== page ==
For those who may be in one of these situations, beginning to track macronutrients may help:

STICKING TO A SPECIFIC DIET

For a variety of reasons, many people are on specific diets that require strict adherence to certain macronutrient ratios. Whether you are attempting keto or the zone diet, or trying to gain lean muscle and therefore need a specific amount of protein, tracking your macros will help you adhere to the plan and reach your goals.

KEEP YOU ACCOUNTABLE

Similar to tracking calories, tracking macros can help keep you accountable. It’s about being mindful of what you are eating. If you are thinking about and/or writing down everything you eat, you are more likely to adhere to your plan.

IDENTIFY NUTRITIONAL IMBALANCES

You may think you are getting enough carbohydrates to maximize your energy or enough protein for recovery and growth, but you won’t know for sure until you track it. Tracking your macronutrients will help you know rather than assume.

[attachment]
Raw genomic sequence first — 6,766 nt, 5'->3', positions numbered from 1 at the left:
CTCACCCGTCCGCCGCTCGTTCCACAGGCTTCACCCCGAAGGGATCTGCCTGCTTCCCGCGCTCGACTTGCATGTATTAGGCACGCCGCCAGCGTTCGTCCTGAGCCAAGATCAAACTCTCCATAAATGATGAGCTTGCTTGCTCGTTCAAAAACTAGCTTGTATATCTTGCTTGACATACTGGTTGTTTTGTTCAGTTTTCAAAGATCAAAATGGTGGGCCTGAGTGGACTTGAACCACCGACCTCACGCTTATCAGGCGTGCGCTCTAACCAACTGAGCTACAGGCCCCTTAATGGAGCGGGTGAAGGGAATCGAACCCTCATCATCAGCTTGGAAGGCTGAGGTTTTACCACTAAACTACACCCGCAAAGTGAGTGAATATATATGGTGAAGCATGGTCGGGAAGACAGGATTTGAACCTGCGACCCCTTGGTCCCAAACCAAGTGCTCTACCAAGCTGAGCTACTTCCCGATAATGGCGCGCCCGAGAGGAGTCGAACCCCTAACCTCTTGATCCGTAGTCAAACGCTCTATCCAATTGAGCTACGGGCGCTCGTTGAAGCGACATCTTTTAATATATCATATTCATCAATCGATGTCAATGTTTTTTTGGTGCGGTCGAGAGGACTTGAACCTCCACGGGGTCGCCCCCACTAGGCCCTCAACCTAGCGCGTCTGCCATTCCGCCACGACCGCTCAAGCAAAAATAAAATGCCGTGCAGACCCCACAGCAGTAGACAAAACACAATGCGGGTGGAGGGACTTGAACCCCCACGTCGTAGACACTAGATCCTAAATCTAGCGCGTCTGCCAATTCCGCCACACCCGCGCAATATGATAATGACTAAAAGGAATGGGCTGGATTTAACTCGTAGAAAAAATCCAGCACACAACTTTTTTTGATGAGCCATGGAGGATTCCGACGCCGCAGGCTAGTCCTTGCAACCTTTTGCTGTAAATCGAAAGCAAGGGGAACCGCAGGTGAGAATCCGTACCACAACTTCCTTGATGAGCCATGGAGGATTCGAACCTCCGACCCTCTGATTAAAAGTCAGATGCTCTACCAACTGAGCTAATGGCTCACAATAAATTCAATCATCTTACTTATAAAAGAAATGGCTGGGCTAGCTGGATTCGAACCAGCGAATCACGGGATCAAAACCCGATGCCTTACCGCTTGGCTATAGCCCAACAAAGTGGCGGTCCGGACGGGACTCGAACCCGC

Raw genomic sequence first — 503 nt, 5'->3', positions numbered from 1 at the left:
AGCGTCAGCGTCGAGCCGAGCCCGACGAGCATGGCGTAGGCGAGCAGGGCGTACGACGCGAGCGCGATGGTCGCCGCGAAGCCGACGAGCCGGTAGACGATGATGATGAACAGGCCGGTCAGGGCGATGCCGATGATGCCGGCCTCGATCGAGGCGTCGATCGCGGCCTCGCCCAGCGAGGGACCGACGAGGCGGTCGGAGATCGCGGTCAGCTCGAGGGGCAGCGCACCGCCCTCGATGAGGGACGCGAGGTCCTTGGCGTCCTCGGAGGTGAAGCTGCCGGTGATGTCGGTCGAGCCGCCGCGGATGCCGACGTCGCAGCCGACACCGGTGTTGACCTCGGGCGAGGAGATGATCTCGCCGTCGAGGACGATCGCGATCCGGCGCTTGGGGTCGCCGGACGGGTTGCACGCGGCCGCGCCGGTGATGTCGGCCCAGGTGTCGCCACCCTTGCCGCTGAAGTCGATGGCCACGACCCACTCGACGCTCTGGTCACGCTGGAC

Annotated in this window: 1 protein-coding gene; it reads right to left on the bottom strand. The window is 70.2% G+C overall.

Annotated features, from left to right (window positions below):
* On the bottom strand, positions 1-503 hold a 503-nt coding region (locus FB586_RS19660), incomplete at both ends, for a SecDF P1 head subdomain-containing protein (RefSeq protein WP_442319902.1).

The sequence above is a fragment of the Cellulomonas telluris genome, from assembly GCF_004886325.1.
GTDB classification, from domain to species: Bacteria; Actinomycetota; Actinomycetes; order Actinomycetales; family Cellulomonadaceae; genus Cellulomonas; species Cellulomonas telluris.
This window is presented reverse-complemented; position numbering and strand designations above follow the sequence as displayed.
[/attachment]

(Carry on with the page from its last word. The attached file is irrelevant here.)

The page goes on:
Keep in mind, there are some possible downsides as well:

FOOD QUALITY

While tracking macronutrients is a beneficial step beyond tracking calories, just because something meets your macro requirements does not make it high quality or “healthy.” The nutrient density of your food is more important for health than hitting your macro goals.

FOOD VARIETY

Eating a wide variety of whole unprocessed food is the most direct way for your body to get all the micronutrients it needs for optimal health and function. When tracking macronutrients, it is easy to get into a routine where you are eating the same foods repeatedly because they help you meet your macro ratios. Limiting the number of foods you eat may also promote food sensitivities or intolerances (1).